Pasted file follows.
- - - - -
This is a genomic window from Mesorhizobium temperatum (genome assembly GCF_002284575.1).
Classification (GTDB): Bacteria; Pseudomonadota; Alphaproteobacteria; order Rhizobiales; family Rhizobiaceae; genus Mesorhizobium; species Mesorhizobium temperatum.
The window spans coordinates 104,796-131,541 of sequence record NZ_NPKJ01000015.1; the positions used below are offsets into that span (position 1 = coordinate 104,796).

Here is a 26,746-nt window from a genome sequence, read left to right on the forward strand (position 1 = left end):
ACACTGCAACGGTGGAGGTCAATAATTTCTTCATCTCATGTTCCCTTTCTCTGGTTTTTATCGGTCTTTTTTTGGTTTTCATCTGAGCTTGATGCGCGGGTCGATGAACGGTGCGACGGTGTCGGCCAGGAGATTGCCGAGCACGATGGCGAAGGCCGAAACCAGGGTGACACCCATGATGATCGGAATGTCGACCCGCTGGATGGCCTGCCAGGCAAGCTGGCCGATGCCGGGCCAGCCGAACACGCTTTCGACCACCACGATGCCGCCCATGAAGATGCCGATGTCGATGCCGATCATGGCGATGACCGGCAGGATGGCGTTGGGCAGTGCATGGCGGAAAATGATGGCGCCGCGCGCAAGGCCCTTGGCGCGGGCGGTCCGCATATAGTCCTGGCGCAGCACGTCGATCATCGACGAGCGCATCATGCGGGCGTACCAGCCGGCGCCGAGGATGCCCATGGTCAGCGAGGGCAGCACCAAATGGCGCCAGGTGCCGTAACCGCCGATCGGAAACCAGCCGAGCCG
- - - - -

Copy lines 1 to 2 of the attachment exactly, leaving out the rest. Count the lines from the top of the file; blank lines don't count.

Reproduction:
This is a genomic window from Mesorhizobium temperatum (genome assembly GCF_002284575.1).
Classification (GTDB): Bacteria; Pseudomonadota; Alphaproteobacteria; order Rhizobiales; family Rhizobiaceae; genus Mesorhizobium; species Mesorhizobium temperatum.